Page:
The present study drew from the model of moral action proposed by Shields and Bredemeier (1995) according to which a sport team’s collective norms influence behavior. The focus was on team cheating and aggression norms in relation to demographic variables, leadership style, and team cohesion. Participants were baseball and softball players (N=298) at the high school and community college level. It was found that age, year in school, and years playing ball all correlated positively with expectations of peer cheating and aggression, and with the belief that the coach would sanction cheating if necessary to win. MANOVA results indicated higher anticipations of cheating and aggression among males, college athletes, winning team members, and nonstarters. Significant relationships between leadership style variables and collective team norms, and between team cohesion variables and collective team norms, were also obtained.

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Paul Carpenter, Karen Stylianides, Rebecca Weiler-Timmins, Andrea Randolph-Krisova, Kelly Sprinkle, and Rosa Angulo-Barrosso

grown to include the California Community Colleges (CCCs), that have same domain of interest, want to engage in discussion, and have a shared commitment ( Eckert, 2006 ; Wenger, 2000 ; Wenger-Trayner & Wenger-Trayner, 2015 ). This engagement was initially driven by the pandemic but now has expanded to

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Suzan F. Ayers and Amelia Mays Woods

recommendations for best practice. Woods, Richards, and Ayers ( 2016 ) expanded the conversation from a practical perspective by considering actions PETE faculty members, in collaboration with K-12 teachers and community college contacts, may incorporate to improve PETE enrollments. Example strategies included

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Heather McCracken and Shilpa Dogra

school, some high school, completed high school, some community college, completed community college, some university, completed Bachelor degree, or completed Masters or PhD degree), current marital status (single, married, divorced or separated, and widow[ed]), and employment status (employed full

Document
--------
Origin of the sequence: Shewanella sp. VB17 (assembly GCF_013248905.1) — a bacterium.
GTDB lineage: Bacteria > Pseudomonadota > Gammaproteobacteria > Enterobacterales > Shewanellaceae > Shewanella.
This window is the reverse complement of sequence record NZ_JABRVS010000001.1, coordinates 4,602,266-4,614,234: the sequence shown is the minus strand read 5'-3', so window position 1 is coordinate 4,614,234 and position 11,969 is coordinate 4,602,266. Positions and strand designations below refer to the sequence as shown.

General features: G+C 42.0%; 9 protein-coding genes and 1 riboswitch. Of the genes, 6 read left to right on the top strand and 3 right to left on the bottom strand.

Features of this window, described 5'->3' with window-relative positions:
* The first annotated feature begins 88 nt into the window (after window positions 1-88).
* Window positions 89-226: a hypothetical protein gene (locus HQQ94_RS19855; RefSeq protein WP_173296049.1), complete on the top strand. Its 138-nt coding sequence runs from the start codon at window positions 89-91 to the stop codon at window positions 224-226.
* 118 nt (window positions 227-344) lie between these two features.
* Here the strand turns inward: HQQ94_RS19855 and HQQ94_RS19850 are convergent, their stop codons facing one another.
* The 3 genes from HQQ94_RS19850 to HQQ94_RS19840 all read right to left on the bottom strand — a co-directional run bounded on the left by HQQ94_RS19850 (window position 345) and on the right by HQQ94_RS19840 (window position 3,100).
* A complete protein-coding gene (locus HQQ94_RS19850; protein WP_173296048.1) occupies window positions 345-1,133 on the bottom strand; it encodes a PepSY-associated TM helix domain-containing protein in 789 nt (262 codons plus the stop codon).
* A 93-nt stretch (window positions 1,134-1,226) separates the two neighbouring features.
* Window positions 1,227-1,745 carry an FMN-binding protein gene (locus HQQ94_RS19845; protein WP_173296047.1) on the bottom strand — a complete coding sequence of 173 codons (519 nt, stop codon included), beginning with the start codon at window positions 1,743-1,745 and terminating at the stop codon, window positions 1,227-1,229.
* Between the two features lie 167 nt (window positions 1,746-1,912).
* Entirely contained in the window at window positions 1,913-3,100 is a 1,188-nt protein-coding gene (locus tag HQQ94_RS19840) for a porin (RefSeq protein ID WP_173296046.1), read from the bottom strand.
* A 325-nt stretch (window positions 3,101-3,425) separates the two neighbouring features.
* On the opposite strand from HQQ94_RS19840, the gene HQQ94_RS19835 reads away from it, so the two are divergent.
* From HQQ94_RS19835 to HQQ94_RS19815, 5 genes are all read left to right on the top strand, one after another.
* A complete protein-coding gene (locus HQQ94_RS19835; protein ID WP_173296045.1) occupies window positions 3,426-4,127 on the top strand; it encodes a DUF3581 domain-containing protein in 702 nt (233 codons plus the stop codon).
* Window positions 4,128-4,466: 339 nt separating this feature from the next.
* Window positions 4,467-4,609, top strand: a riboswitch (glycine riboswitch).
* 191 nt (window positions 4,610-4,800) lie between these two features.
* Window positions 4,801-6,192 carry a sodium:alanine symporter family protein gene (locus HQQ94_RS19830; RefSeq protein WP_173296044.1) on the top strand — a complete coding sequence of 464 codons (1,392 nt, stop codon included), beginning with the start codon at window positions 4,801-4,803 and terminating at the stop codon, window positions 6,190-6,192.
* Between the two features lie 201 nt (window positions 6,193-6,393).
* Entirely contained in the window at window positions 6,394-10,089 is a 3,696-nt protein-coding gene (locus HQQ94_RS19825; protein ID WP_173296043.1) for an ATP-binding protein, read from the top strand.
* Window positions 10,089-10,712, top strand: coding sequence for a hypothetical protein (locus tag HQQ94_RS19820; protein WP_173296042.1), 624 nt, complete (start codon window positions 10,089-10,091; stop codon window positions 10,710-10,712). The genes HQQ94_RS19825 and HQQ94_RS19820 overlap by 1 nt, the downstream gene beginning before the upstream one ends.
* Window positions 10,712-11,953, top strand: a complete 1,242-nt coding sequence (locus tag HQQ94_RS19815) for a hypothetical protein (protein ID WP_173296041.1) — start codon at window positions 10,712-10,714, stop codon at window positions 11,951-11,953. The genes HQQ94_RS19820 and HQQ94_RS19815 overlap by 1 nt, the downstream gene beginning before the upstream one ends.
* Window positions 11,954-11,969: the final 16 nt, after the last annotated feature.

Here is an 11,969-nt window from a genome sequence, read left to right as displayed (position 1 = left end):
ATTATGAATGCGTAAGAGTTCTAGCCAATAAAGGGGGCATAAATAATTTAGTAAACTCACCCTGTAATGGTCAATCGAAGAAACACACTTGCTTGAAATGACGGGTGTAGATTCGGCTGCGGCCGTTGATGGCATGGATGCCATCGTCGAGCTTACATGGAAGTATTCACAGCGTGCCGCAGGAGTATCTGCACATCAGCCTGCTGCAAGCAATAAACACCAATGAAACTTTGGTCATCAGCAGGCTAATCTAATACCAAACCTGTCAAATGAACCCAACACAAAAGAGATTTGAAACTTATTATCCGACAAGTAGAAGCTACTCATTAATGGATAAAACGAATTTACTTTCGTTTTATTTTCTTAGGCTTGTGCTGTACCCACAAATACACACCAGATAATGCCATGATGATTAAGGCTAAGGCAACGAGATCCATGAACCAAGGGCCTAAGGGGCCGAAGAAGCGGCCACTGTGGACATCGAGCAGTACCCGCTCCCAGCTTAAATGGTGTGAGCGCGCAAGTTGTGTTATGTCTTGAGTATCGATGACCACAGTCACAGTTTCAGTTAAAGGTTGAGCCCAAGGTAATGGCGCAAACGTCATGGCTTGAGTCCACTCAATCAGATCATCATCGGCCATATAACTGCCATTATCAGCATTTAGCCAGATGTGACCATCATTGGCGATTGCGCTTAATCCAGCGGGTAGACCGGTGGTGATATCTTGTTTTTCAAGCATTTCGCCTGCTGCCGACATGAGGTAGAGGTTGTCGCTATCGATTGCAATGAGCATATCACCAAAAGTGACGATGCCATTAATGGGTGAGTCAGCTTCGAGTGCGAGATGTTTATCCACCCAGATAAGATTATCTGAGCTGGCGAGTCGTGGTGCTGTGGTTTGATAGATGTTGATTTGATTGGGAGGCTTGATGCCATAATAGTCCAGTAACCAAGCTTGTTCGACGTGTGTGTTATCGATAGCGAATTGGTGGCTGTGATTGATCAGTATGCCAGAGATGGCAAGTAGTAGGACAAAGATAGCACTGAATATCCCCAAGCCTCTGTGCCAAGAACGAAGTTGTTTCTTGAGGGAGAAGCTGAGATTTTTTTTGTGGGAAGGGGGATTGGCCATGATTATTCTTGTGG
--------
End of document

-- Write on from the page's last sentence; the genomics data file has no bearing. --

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Nicholas Hattrup, Hayley J. Root, and Tamara C. Valovich McLeod

% ( n ) Gender  Male 47.7 (73)  Female 50.9 (78)  Prefer not to respond 1.3 (2) Degree  Bachelors 28.7 (44)  Masters 64.7 (99)  Doctorate 3.2 (5)  Prefer not to respond 3.2 (5) Setting  High school 35.9 (55)  University 35.9 (55)  Outpatient/rehab clinic 14.3 (22)  Community college 2.6 (4)  Other 11

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Richard J. Boergers, Thomas G. Bowman, Nicole Sgherza, Marguerite Montjoy, Melanie Lu, and Christopher W. O’Brien

representation of the respondents was High School (public, private, clinic outreach) = 61.52%, College (community college, NCAA Division I, II, III institutions) = 30.78%, Professional Sports = 3.5%, Other = 4.2% (Figure  2 ). Our sample appeared to be representative of the work settings reported by the

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Thomas J. Templin, Kim C. Graber, and K. Andrew R. Richards

, it is clear that relationship building is important to the recruitment and retention of preservice teachers. Both survey and interview data illustrate that fostering and maintaining positive relationships with in-service teachers, counselors, parents, and community college faculty members are